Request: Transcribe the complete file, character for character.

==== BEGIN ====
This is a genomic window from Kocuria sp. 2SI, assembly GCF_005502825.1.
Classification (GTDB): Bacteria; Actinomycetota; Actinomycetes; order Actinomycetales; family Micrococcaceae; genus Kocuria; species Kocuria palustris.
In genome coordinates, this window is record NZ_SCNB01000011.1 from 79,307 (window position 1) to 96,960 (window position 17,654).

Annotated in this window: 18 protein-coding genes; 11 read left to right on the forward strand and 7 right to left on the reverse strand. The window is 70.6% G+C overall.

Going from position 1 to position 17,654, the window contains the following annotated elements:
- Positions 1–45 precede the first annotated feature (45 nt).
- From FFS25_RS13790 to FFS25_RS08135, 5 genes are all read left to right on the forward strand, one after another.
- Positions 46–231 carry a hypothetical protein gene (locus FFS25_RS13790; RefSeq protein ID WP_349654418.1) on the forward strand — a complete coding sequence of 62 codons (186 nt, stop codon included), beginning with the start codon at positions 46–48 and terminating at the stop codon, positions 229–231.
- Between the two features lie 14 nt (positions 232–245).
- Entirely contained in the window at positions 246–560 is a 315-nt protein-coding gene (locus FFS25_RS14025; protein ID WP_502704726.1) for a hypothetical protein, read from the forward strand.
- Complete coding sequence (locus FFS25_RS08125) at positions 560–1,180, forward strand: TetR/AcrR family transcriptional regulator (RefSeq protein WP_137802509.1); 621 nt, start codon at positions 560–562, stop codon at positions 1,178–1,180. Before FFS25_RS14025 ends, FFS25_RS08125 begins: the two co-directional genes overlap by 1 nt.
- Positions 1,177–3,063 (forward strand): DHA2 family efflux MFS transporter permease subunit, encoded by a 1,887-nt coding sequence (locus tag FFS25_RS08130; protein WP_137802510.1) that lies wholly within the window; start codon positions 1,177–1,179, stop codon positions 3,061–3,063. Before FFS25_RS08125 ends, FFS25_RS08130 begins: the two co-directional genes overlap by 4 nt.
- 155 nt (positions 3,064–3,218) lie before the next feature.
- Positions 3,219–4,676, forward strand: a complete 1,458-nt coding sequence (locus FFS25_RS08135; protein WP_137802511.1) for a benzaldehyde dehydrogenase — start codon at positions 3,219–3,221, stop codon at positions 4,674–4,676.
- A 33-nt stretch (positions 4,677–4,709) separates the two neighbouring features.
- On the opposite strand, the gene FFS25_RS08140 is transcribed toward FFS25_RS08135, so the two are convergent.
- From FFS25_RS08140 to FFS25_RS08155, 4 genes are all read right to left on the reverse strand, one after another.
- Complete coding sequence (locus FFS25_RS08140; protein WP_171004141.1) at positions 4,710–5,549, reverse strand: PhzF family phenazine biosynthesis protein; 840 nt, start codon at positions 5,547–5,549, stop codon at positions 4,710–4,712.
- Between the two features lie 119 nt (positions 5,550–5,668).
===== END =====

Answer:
This is a genomic window from Kocuria sp. 2SI, assembly GCF_005502825.1.
Classification (GTDB): Bacteria; Actinomycetota; Actinomycetes; order Actinomycetales; family Micrococcaceae; genus Kocuria; species Kocuria palustris.
In genome coordinates, this window is record NZ_SCNB01000011.1 from 79,307 (window position 1) to 96,960 (window position 17,654).

Annotated in this window: 18 protein-coding genes; 11 read left to right on the forward strand and 7 right to left on the reverse strand. The window is 70.6% G+C overall.

Going from position 1 to position 17,654, the window contains the following annotated elements:
- Positions 1–45 precede the first annotated feature (45 nt).
- From FFS25_RS13790 to FFS25_RS08135, 5 genes are all read left to right on the forward strand, one after another.
- Positions 46–231 carry a hypothetical protein gene (locus FFS25_RS13790; RefSeq protein ID WP_349654418.1) on the forward strand — a complete coding sequence of 62 codons (186 nt, stop codon included), beginning with the start codon at positions 46–48 and terminating at the stop codon, positions 229–231.
- Between the two features lie 14 nt (positions 232–245).
- Entirely contained in the window at positions 246–560 is a 315-nt protein-coding gene (locus FFS25_RS14025; protein ID WP_502704726.1) for a hypothetical protein, read from the forward strand.
- Complete coding sequence (locus FFS25_RS08125) at positions 560–1,180, forward strand: TetR/AcrR family transcriptional regulator (RefSeq protein WP_137802509.1); 621 nt, start codon at positions 560–562, stop codon at positions 1,178–1,180. Before FFS25_RS14025 ends, FFS25_RS08125 begins: the two co-directional genes overlap by 1 nt.
- Positions 1,177–3,063 (forward strand): DHA2 family efflux MFS transporter permease subunit, encoded by a 1,887-nt coding sequence (locus tag FFS25_RS08130; protein WP_137802510.1) that lies wholly within the window; start codon positions 1,177–1,179, stop codon positions 3,061–3,063. Before FFS25_RS08125 ends, FFS25_RS08130 begins: the two co-directional genes overlap by 4 nt.
- 155 nt (positions 3,064–3,218) lie before the next feature.
- Positions 3,219–4,676, forward strand: a complete 1,458-nt coding sequence (locus FFS25_RS08135; protein WP_137802511.1) for a benzaldehyde dehydrogenase — start codon at positions 3,219–3,221, stop codon at positions 4,674–4,676.
- A 33-nt stretch (positions 4,677–4,709) separates the two neighbouring features.
- On the opposite strand, the gene FFS25_RS08140 is transcribed toward FFS25_RS08135, so the two are convergent.
- From FFS25_RS08140 to FFS25_RS08155, 4 genes are all read right to left on the reverse strand, one after another.
- Complete coding sequence (locus FFS25_RS08140; protein WP_171004141.1) at positions 4,710–5,549, reverse strand: PhzF family phenazine biosynthesis protein; 840 nt, start codon at positions 5,547–5,549, stop codon at positions 4,710–4,712.
- Between the two features lie 119 nt (positions 5,550–5,668).